I was once pregnant and that blissfully naive too. I certainly never smoked or did anything else I thought would harm my baby. In fact, I did all the "right" things, like taking my vitamins and folic acid, eating healthy, and quitting coffee cold turkey. I even stopped using face wash with salicylic acid, because I read that the effects of topical acne medication on unborn babies has yet to be tested. But I did those things to give my baby the best start possible, not because I thought that after surviving the first trimester my baby could die.
So that got me thinking about raising awareness. I have yet to come across any Canadian statistics, but information I have read online indicates that one in every 160 to 200 pregnancies in the United States ends in stillbirth - that's more than ten times the number of babies that die from SIDS. Staggering. What is more staggering is that no one talks about it. My OB never warned me that stillbirth was a possibility. While the last chapter in the so called, "Pregnancy Bible" deals with the "complications of pregnancy" and discusses stillbirth, there was nothing in the chapter on the sixth month that warned me my baby could suddenly die.
Worse yet, when your baby does die, still no one talks about it. I feel this overwhelming societal pressure to pretend like Isla never happened. Despite Tim and I being very open with our grief, we have still heard our share of comments like, "you are young, you will have more children". We know that these things are said with good intentions, so we try not to be too offended, but it just goes to show that our society still does not know how to deal with stillbirth.
I was very pleased today to come across this recent article in the Washington Post on stillbirth - http://www.washingtonpost.com/wp-dyn/content/story/2009/07/07/ST2009070701006.html?sid=ST2009070701006. I was particularly pleased to read that a Bill aimed at stillbirth data collection and raising awareness and grief support services will be tabled before the U.S. Senate this summer. I still need to do my homework before I can advocate for or against the Bill, and any possible Canadian counterpart, but at least people are starting to talk about the subject.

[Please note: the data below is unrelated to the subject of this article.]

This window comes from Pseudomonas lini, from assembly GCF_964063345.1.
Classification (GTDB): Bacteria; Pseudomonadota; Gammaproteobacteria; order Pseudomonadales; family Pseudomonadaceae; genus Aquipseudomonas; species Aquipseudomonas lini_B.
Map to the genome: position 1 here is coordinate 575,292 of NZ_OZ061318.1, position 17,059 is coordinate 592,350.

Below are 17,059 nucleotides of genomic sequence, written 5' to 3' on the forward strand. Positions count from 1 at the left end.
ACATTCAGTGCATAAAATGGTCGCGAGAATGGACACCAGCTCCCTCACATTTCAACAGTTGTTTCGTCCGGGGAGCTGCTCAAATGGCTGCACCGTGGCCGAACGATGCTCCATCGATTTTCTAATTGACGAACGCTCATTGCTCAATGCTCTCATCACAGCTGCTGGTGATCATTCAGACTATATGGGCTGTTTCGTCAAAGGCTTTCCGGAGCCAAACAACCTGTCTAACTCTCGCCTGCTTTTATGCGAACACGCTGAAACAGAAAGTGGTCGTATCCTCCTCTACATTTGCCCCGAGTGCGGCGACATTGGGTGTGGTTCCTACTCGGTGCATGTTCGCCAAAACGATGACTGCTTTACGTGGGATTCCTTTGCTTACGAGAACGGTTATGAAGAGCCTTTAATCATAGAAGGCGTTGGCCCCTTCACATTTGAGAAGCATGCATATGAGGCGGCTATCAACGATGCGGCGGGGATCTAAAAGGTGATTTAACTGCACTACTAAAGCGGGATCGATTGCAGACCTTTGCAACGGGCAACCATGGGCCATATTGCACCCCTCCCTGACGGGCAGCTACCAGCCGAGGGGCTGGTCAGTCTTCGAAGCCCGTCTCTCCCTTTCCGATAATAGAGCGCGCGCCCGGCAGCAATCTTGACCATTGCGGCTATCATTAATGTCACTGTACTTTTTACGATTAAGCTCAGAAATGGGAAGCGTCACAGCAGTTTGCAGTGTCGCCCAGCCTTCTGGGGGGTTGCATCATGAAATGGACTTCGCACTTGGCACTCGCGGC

I hope that this doesn't come across like I want all pregnant woman to be walking around expecting the worst. Like my mom said to me yesterday, "if people really knew what the odds were against delivering a healthy, full-term baby without complications, no one would get pregnant". And, while (if I am fortunate enough to get pregnant again), pregnancy will never again be a time of naive bliss for me, I certainly do not wish my friends to suffer the same anxiety, pessimism, and sense of detachment that I think is in store for me. I do , however, think people need to be more aware.
Be aware that babies can and do die, so DO NOT take your healthy pregnancy, healthy babies, healthy children for granted.
Be aware that stillbirth does happen, and if it can happen to me, it can happen to you. Count your kicks, follow your instincts, and don't be embarrassed to call your doctor or proceed to the hospital whenever something doesn't "feel right".
Be aware that thousands of parents out there are have lost their babies and are suffering from a grief so devastating it really cannot be described in words. That grief needs to be legitimized and those parents need support.
So, in my own personal campaign to raise awareness and to celebrate our beautiful baby girl, with Tim's support and encouragement, I have decided to take this blog public and post a link to it on my Facebook page. EEK! I'm still a bit freaked out to be so "out there". Up until now I've been blogging to no one, as I don't think anyone is reading, and not wanting to diminish the death of our baby girl, we have yet to discuss the topic on Facebook for all our "friends" to read, but here goes...
3 months ago